From a global economic perspective, Canada made it through 2012 relatively unscathed compared to many other advanced economies. Growth has been modest but steady, thanks to the lumber, auto and financial sectors, and Canada’s policies and responsible banking practices have shielded it from the global economic crisis to a degree. Although the country has experienced some encouraging prospects in foreign investment and job growth, the global economic outlook remains volatile, and Canadian businesses face increasingly complex and evolving regulatory, legal and compliance requirements as they prepare to move into 2013.
“Relative to other parts of the world, the outlook for Canadian companies is encouraging,” said Sean Weir, national managing partner with law firm Borden Ladner Gervais LLP (BLG). “As we look to 2013, however, we are expecting a number of evolving and often stringent regulatory requirements, as well as increased public scrutiny. By anticipating these complex regulatory and business issues, companies can better prepare to ensure their long-term health and protect their reputation.”
With this in mind, the professionals from BLG have compiled the top 10 business issues with legal implications for 2013. This is what they forecast:
1. Big data, big privacy concerns
Companies across many sectors – from retailers to insurers to cosmetic surgeons – have increasing access to technological tools and resources to help compile and manage data to zoom in on target customers and prospects. But the collection, responsible management and trading of all that personal information may create a powerful backlash now that provincial privacy commissioners are on the case. Canadian businesses face greater responsibility in how they deal with the storage, exchange and sale of data. Organizations can certainly expect greater liability risk as they move into 2013, as well as potential damage to corporate reputation.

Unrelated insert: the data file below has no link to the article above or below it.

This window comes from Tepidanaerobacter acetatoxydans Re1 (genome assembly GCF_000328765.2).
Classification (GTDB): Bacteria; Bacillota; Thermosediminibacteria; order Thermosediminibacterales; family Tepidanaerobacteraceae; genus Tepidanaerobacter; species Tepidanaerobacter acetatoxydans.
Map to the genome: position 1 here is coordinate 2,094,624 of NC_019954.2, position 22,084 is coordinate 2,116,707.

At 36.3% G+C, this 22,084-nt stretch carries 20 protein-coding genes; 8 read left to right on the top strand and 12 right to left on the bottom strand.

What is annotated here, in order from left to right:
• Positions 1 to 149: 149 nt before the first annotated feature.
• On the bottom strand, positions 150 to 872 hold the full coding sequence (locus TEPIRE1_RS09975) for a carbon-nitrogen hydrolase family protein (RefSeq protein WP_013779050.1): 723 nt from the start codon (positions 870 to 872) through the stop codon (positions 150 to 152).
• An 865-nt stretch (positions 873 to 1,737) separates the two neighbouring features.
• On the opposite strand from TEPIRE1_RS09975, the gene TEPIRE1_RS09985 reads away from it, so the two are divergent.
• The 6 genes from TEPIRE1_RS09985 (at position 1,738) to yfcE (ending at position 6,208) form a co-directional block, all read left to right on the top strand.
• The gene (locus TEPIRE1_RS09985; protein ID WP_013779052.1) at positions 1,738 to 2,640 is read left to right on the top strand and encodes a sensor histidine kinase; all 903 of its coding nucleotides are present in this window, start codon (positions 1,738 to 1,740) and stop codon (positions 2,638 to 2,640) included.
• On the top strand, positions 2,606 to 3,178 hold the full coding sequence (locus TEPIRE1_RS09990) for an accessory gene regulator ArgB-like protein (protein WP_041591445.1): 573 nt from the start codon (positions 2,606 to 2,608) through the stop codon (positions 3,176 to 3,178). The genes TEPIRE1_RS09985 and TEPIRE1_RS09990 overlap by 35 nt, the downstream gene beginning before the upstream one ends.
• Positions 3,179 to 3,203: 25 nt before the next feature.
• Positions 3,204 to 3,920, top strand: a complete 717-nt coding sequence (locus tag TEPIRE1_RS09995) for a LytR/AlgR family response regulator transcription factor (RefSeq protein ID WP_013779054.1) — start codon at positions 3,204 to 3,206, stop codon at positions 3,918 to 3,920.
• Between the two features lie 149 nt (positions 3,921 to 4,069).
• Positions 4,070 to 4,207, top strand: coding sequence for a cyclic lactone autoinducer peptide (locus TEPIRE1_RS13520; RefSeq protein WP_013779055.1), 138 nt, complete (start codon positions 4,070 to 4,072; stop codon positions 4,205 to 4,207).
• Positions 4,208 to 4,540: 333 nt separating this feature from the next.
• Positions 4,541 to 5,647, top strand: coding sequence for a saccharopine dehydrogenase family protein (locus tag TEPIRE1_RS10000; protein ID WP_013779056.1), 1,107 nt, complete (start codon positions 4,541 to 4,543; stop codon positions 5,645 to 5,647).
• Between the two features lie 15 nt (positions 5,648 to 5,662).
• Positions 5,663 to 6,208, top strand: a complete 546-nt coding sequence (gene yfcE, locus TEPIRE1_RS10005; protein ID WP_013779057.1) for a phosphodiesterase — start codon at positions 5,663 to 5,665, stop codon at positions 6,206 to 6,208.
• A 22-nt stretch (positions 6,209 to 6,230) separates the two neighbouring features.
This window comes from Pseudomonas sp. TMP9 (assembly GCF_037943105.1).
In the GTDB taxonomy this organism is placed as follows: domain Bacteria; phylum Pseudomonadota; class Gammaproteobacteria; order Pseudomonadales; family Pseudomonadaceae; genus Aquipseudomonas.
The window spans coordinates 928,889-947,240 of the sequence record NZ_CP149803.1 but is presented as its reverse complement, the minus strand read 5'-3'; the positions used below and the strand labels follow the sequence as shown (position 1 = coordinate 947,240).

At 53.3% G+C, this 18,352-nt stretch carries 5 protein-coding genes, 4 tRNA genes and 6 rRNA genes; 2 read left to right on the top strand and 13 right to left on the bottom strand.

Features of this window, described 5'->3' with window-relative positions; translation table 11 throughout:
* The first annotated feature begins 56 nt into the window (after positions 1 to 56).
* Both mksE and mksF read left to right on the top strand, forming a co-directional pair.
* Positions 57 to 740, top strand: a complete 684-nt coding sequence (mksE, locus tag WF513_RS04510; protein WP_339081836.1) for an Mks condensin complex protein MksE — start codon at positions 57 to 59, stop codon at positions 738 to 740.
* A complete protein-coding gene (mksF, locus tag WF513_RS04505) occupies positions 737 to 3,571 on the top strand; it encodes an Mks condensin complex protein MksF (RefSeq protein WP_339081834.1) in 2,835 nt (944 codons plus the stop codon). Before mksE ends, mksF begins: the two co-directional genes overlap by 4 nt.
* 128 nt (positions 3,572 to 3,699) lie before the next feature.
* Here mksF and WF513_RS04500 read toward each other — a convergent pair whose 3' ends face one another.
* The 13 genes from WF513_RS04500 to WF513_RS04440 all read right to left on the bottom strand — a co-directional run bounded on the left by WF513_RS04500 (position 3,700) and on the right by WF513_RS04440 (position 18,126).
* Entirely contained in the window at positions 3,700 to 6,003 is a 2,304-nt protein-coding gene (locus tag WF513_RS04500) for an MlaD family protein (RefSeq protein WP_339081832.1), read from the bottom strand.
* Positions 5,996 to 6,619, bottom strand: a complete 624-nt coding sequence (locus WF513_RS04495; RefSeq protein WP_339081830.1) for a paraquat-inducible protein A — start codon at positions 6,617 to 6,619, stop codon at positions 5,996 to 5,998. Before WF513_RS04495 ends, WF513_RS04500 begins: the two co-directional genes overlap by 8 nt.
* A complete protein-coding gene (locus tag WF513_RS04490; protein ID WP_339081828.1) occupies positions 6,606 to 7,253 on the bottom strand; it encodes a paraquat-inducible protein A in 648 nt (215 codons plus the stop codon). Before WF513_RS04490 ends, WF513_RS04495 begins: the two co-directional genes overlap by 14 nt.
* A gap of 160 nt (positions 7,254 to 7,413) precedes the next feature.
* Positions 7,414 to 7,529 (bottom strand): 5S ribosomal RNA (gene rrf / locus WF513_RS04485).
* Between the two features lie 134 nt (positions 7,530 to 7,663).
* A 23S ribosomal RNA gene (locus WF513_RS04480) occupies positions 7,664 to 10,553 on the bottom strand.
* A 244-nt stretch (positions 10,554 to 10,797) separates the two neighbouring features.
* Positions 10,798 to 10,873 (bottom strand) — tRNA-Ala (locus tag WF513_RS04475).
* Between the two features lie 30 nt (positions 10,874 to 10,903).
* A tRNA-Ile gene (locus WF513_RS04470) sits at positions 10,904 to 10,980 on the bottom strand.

2. Pipelines, politics and people’s choice will confound the oil and gas sector
Traditional obstacles to growth markets like Asia might seem easy to overcome for an industry with a high-demand product, but oil and gas players are perplexed by a new barrier to entry – societal permission. The medley of constitutional, regulatory and environmental complications that come with oil and gas export is drawing public attention and contributing to a social license that’s becoming more difficult to attain. The obligation to consult affected stakeholders in a meaningful way is critical to winning that social license, not only for First Nations affected but for all communities and citizens along the way of a proposed pipeline or right of way.
On the heels of their high-profile success in putting up road-blocks to the planned Keystone XL pipeline, a $7-billion project that was to carry oil from Alberta’s oils sands to the U.S. south, we should expect environmentalists to step up their activities in opposition to big oil projects.
In 2013, the oil and gas sector is going to have to assume that no major project will be under the radar, and will need to anticipate significant opposition.